GingerBear's Web Log

A User Level Light-weight Thread Scheduling Implementation

In last three days, I was trying to the operating system course project. It is a user level light-weight thread scheduler, with semaphores dealing with concurrency problem. Frankly I never did and multi-thread programming before, not to mention a write a multi-thread scheduler in C. And of course, I didn’t do well with the operating system course. I will talk about the course at the end of this post. I almost forgot this homework until I found it just left three for the due. So what I do is not from nothing, but from my cadmuxe’s code. Here I am gonna explain how it works.

Description and Requirement

The whole requirement is here. In short, the scheduler have

lwt_init(int quantum)

to set up the main thread, the global thread, the signal hander and thread running intervel with the a period of time as parameter (quantum).

lwt_create(char *name, void *argv, fun_type fn)

to create a thread with name, argument pointer and function pointer. and run it immediatly. return thread indentifier.

lwt_sleep(int seconds)

to put current thread into sleep for seconds.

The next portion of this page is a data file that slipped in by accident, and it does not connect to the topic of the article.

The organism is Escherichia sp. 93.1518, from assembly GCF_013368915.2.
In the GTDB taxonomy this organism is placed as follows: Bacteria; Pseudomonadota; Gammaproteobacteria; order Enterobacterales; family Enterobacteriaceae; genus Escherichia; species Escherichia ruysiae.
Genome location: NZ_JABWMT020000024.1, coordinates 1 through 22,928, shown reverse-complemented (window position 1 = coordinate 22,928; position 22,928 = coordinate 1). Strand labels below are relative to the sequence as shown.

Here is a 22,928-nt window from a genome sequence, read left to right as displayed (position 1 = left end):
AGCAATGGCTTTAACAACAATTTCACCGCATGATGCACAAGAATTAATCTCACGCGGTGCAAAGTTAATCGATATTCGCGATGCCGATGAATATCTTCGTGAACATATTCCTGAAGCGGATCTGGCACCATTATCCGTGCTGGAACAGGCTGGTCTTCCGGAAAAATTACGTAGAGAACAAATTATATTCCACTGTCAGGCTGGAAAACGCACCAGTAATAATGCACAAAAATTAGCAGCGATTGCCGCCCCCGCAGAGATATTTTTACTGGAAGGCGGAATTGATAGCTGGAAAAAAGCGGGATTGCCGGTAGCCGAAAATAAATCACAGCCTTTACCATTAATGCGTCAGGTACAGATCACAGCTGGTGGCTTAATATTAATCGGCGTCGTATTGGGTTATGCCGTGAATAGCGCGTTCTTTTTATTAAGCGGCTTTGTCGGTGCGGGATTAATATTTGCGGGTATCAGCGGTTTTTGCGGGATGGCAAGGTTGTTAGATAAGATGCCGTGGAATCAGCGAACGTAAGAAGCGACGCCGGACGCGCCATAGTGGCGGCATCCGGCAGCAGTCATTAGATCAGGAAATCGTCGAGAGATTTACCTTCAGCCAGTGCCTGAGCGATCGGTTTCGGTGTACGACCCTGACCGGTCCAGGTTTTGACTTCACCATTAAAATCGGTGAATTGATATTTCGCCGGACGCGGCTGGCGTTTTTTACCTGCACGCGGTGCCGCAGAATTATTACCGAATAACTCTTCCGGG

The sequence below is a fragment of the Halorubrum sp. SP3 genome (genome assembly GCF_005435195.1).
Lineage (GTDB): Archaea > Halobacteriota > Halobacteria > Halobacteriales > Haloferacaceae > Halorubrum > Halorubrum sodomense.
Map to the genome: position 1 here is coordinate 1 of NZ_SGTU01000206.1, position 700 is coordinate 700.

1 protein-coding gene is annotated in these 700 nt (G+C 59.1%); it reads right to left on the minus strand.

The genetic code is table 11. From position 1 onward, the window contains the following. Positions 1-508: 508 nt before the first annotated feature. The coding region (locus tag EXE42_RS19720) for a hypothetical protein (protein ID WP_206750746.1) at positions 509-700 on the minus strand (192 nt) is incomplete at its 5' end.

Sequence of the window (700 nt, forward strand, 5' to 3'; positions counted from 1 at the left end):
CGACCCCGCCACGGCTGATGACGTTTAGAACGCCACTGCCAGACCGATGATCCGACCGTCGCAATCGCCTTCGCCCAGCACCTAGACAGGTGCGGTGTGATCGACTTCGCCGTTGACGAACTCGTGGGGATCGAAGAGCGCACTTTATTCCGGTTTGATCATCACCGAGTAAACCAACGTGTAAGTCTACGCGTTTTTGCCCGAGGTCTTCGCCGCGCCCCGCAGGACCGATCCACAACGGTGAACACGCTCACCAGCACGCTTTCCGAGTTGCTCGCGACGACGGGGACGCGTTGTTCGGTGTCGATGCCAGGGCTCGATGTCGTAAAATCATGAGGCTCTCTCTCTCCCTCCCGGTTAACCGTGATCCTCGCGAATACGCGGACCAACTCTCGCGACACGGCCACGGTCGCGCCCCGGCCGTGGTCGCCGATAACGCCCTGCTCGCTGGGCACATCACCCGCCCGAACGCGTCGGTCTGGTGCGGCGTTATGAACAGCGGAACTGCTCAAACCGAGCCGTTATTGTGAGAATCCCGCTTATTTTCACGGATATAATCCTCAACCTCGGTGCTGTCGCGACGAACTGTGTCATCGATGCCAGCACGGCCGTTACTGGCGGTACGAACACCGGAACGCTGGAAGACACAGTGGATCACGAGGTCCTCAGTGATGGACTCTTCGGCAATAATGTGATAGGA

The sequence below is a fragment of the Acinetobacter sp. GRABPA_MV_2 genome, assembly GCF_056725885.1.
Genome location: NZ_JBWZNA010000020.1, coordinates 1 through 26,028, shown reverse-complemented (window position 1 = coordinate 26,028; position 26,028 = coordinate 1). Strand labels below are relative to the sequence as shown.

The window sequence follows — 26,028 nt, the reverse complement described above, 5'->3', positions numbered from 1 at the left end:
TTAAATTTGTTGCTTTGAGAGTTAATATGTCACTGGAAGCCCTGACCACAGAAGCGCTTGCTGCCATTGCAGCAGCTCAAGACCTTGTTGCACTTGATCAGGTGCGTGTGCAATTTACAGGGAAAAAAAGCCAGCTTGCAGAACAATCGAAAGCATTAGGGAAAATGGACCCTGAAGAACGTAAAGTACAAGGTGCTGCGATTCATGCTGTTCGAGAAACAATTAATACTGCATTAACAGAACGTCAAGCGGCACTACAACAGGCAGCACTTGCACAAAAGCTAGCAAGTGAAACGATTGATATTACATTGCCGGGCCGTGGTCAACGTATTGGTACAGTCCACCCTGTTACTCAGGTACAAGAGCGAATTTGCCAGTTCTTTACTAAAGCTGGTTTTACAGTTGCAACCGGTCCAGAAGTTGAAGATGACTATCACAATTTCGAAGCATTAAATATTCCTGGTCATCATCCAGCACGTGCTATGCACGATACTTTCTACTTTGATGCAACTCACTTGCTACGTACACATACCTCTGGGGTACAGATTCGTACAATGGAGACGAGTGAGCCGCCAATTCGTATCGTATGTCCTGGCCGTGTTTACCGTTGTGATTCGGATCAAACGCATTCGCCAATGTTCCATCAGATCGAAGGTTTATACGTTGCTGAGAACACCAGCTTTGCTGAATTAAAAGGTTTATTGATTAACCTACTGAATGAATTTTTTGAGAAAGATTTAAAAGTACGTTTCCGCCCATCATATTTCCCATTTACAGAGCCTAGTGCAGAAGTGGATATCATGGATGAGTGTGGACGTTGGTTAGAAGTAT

thrd_wait(lwt *t)

to put current thread into wait until the input thread (child thread) exit.

smphr_create(int size)

to create a semaphore with a input size, and init a thread queue for waiting list.

P(smphr *s)

to acquire semaphore if avaible, if not, put current thread into queue

V(smphr *s)

to release semaphore, and dequeue the front thread in queue

How to achieve multi-thread

The idea is pretty similar with multi-processes running on a single processor. Threads are switched in a fast speed with a process, making it like they are served simultaneously. But how to make the switch? Use alarm signal to interrupt running thread, setjmp to save its running environment and longjmp to restore to its that environment. Here is the code :

    /* ... */

    signal(SIGALRM, alarm_handler);
    ualarm(lwt_quantum, 0);

    /* ... */

void alarm_handler ()
    /* ... */

    if (setjmp(sys_t.curr->env) == 0) { // interrupted, save current thread's runing environment. if get here from longjmp(), setjmp will return no-zero
        do {
            sys_t.curr = sys_t.curr->next; // set next thread as current thread

            /* ... check state of current thread here */

        } while (sys_t.curr->state != lwt_READY);

        ualarm(sys_t.interval + sys_t.curr->prior, 0);
        longjmp(sys_t.curr->env, 1);    // after switch, continue running environment where it was saved